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Update from MACPAC: Responding to the Public Health Crises of COVID-19 and Racism

Although MACPAC’s next public meeting is not until September, we wanted to reach out to let you know about activities underway at MACPAC to address the two key public health crises gripping the United States: COVID-19 and systemic racism. As others have noted, these two are linked: elevated rates of infection and mortality from COVID-19 are having a disproportionate impact on Black, Hispanic, and Native American communities.

We have added a new section on our website describing how Medicaid is using different legal authorities to respond to COVID-19. In addition, a new issue brief explains Medicaid’s unique countercyclical role in responding to this current crisis as well as past economic and public health emergencies.

As an independent, nonpartisan source of information on Medicaid and CHIP, MACPAC is examining how it can best contribute to combating institutional racism and addressing racial disparities in health care and health outcomes. The need for MACPAC to engage in such work is clear given that 60 percent of Medicaid beneficiaries identify as Black, Hispanic, or another non-white race or ethnicity. We are not only looking to document racial disparities in health care, but also highlight untapped opportunities in Medicaid and CHIP to improve both access to and the quality of care that beneficiaries receive.

Resources currently on MACPAC’s website include our Access in Brief series, which sheds light on disparities in access and barriers to care for both adults and children across a range of services.

Our most recent report to Congress, released June 15, examines Medicaid’s pivotal role in maternal health, highlighting that among Medicaid beneficiaries, non-Hispanic Black women were 79 percent more likely to experience severe maternal morbidity and mortality than their white counterparts. American Indian and Alaska Native, Asian American and Pacific Islander, and Hispanic women also had increased odds of having such poor outcomes.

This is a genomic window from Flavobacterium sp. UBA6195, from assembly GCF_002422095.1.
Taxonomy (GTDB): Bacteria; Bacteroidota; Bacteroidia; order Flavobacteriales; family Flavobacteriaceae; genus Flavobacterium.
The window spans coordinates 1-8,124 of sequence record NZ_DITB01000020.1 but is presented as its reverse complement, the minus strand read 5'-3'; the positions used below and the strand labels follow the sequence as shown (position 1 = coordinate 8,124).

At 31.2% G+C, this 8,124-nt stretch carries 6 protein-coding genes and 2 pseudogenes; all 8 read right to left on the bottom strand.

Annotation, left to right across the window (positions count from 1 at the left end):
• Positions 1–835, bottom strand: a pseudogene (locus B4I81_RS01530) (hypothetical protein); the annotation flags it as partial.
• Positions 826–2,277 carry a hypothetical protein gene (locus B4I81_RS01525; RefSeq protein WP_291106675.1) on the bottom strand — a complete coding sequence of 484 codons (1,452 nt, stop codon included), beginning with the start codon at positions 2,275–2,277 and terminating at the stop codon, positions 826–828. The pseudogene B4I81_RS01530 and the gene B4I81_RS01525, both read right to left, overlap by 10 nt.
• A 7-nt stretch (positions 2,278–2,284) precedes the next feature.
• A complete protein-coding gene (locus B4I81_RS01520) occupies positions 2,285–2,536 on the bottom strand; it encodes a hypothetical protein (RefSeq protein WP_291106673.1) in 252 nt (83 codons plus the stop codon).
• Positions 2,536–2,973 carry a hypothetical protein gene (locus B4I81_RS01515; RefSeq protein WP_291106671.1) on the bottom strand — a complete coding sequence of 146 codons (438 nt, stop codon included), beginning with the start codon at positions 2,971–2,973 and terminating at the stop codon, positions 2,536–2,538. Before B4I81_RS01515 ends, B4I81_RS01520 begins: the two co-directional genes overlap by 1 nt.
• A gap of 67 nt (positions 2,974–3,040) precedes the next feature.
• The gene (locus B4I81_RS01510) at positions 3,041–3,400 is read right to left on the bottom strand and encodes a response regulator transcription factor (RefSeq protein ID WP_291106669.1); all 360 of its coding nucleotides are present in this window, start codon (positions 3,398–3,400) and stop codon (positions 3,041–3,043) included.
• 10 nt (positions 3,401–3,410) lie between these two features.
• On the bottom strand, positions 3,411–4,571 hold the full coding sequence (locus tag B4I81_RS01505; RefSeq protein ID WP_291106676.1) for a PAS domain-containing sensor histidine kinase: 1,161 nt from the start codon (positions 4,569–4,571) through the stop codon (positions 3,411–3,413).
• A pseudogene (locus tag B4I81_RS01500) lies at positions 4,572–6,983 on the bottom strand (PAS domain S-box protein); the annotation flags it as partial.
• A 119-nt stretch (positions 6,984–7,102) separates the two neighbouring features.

Additionally, our issue brief on Medicaid and the criminal justice system focuses on a population that is disproportionately comprised of Black men who are incarcerated at rates more than six times higher than whites.

In the months ahead, we will be developing new analyses to examine racial disparities in Medicaid and draw attention to particular policies that result in differences in access or experience for people of color, as well as options for change. To the extent that data are available and sample sizes permit, we will report on differences by race and ethnicity. Work is already underway to point out how data could be improved to advance understanding of disparities and the ability to take action to address them.

Follow us on Twitter at @macpacgov to stay posted over the summer as we publish additional work.